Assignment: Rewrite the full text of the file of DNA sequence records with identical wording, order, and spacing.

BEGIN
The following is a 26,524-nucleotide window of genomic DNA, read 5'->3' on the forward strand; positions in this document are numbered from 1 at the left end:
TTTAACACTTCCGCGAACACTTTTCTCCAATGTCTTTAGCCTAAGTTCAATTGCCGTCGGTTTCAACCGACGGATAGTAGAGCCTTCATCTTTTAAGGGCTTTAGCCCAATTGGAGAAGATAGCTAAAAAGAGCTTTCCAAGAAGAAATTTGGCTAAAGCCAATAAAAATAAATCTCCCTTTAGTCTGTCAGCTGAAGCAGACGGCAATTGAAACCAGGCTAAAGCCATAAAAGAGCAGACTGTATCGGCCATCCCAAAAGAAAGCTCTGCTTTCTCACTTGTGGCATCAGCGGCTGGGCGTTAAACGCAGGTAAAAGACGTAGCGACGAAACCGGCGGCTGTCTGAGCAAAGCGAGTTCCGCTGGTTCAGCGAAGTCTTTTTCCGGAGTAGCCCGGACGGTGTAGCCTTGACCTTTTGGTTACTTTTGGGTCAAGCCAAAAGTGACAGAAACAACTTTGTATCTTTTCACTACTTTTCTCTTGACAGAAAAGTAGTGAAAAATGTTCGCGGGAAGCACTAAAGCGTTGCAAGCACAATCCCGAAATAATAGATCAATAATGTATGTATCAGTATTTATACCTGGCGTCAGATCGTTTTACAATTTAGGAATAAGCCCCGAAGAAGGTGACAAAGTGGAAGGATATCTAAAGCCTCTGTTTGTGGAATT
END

The following is a 26,524-nucleotide window of genomic DNA, read 5'->3' on the forward strand; positions in this document are numbered from 1 at the left end:
TTTAACACTTCCGCGAACACTTTTCTCCAATGTCTTTAGCCTAAGTTCAATTGCCGTCGGTTTCAACCGACGGATAGTAGAGCCTTCATCTTTTAAGGGCTTTAGCCCAATTGGAGAAGATAGCTAAAAAGAGCTTTCCAAGAAGAAATTTGGCTAAAGCCAATAAAAATAAATCTCCCTTTAGTCTGTCAGCTGAAGCAGACGGCAATTGAAACCAGGCTAAAGCCATAAAAGAGCAGACTGTATCGGCCATCCCAAAAGAAAGCTCTGCTTTCTCACTTGTGGCATCAGCGGCTGGGCGTTAAACGCAGGTAAAAGACGTAGCGACGAAACCGGCGGCTGTCTGAGCAAAGCGAGTTCCGCTGGTTCAGCGAAGTCTTTTTCCGGAGTAGCCCGGACGGTGTAGCCTTGACCTTTTGGTTACTTTTGGGTCAAGCCAAAAGTGACAGAAACAACTTTGTATCTTTTCACTACTTTTCTCTTGACAGAAAAGTAGTGAAAAATGTTCGCGGGAAGCACTAAAGCGTTGCAAGCACAATCCCGAAATAATAGATCAATAATGTATGTATCAGTATTTATACCTGGCGTCAGATCGTTTTACAATTTAGGAATAAGCCCCGAAGAAGGTGACAAAGTGGAAGGATATCTAAAGCCTCTGTTTGTGGAATT